CKEditor has a stable business model

It appears that CKEditor 5 is an excellent platform for the company's commercial add-ons and services, and perhaps this is part of why they started over. In any case, I like that the company has a stable business model that enables them to maintain and support their open source project for the long term, and that's important. Beyond that, I don't see much crossover with ProcessWire's audience and the audience for those commercial add-ons/services. At least, I'm not aware of any ProcessWire users that need or use the commercial aspects of CKEditor. But it's a benefit either way.

Separate builds in CKEditor 5

The next concern I ran into is that the Classic and Inline editors appear to be completely separate editors (separate builds) with their own separate files/downloads. So in order to maintain our existing Regular and Inline editors (both important for different reasons) we'd have to have 2 full copies of CKEditor... 10 megabytes rather than 5 megabytes. Though someone please let me know if I'm mistaken on this point (maybe their "superbuild" solves this?).

CKEditor 5 also has some other interesting editor modes (Balloon and Document) but I don't think we'd have much use for these in ProcessWire. And they too also appear to need separate copies of the source files, though I hope I'm wrong.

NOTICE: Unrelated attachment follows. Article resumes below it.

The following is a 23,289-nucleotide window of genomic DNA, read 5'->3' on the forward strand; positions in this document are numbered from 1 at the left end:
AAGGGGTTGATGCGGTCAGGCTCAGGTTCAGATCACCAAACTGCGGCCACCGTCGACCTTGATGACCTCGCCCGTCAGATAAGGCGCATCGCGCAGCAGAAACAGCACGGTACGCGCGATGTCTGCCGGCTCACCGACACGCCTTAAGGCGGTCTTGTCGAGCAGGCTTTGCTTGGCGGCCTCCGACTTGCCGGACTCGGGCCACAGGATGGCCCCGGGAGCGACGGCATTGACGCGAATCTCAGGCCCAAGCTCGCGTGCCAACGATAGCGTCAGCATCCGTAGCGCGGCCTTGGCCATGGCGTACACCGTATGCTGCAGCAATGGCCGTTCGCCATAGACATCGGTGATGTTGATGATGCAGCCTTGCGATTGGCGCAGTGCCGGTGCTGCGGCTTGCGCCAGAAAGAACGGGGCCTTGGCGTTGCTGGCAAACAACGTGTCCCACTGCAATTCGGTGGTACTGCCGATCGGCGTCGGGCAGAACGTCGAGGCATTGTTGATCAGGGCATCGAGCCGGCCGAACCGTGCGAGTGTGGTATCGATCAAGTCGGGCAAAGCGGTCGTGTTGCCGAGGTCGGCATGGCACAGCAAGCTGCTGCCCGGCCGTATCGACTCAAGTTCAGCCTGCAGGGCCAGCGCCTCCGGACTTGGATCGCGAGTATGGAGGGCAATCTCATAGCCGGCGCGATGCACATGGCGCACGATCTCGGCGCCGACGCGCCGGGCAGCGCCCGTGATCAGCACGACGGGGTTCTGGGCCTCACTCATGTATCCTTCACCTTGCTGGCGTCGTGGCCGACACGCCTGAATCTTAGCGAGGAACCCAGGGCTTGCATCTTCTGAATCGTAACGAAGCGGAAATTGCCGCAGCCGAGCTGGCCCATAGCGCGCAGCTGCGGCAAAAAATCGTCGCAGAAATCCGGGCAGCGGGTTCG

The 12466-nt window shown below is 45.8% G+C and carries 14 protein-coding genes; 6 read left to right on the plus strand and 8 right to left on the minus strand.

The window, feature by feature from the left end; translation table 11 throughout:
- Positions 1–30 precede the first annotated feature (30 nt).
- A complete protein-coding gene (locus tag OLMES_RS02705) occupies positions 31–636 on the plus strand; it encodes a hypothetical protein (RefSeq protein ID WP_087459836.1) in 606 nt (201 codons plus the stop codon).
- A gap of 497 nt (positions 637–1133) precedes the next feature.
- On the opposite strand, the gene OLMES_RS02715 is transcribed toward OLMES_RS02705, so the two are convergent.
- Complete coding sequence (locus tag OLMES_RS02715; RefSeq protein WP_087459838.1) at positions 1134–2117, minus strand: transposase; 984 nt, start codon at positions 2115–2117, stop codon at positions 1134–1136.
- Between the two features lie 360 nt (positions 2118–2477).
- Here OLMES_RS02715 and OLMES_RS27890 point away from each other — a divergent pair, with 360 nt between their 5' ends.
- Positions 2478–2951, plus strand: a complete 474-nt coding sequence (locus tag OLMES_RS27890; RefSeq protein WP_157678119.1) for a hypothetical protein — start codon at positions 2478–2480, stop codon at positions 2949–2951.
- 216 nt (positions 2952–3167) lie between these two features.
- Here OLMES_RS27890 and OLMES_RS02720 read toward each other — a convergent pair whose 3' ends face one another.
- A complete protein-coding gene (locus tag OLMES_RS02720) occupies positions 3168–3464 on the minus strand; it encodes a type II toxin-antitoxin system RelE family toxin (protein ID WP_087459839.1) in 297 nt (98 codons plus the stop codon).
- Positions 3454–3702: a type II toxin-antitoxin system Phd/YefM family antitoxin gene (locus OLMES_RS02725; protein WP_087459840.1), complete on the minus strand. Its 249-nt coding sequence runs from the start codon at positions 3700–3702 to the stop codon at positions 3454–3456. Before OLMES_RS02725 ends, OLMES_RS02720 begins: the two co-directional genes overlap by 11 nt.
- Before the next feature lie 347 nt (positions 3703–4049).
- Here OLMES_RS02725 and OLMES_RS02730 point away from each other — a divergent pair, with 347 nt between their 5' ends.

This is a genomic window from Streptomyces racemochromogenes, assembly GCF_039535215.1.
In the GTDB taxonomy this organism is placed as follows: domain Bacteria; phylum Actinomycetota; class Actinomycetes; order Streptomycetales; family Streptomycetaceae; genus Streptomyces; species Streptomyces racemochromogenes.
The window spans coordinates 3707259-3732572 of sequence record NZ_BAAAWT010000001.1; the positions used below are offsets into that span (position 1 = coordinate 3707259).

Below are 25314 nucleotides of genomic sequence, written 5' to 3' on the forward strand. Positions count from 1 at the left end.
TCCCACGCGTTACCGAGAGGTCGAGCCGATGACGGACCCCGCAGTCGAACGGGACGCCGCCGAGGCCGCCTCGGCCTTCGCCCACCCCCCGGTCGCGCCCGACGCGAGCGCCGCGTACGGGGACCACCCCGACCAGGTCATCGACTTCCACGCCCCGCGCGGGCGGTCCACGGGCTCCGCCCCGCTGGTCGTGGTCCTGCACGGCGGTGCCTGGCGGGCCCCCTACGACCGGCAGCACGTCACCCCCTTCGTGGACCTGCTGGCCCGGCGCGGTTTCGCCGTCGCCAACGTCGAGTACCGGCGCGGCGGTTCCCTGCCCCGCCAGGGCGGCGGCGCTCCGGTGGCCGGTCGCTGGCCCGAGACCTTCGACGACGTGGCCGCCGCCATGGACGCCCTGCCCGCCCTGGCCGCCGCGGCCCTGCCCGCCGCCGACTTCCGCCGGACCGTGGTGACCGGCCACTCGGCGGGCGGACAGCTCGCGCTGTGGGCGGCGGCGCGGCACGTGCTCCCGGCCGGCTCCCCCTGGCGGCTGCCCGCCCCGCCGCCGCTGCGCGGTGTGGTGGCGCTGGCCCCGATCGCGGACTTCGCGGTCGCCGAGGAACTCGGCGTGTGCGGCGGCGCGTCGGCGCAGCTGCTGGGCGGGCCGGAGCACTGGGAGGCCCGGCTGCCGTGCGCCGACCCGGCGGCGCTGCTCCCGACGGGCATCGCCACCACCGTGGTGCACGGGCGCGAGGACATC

Other considerations

The trickiest migration challenge to be faced may be related to custom plugins you have developed for CKEditor 4. Although their concept may stay the same, their implementation will certainly be different and will require rewriting them from scratch.

I consider long term consistency, compatibility and upgradeability to be sacred in PW. I don't fault CKEditor's approach, but it's just not compatible with PW's approach. You won't ever have to "rewrite from scratch" anything in or for ProcessWire, unless you want to.

For reasons mentioned here, I'm not sure that CKEditor 5 is the right replacement for CKEditor 4 in ProcessWire. I think it may still have a place in ProcessWire, but just not in the place that CKEditor 4 currently resides. Though I know for certain that CKEditor 5 is a great tool by a great company, and perhaps it would be a good choice if we were a brand new project without an existing installation base. But we have a large installation base that is used to simple and seamless upgrades, and I value that a lot.

Is there a drop-in replacement for CKEditor 4?

So is there a drop-in replacement for CKEditor 4 that's on the level of CKEditor 5, has the same upsides, and feels like a real upgrade/improvement, but without any of the downsides mentioned above? Maybe that's not realistic, but that's what I'm hunting for. Actually, I'm not hunting for it anymore... I'm already using it as an Inputfield in ProcessWire here locally (both regular and inline), putting it through its paces, stress testing it with hundreds of instances, and throwing everything I can at it, and so far at least, it is putting a big smile on my face. It's not CKEditor, though has a lot in common with it. If testing continues to be a success, I think you'll be able to start using it in ProcessWire this month. Stay tuned.

Comments

  • HMCB

    HMCB

    • 2 months ago
    • 111

    That last paragraph brought a smile to my face. Can’t wait to hear more. Thanks Ryan.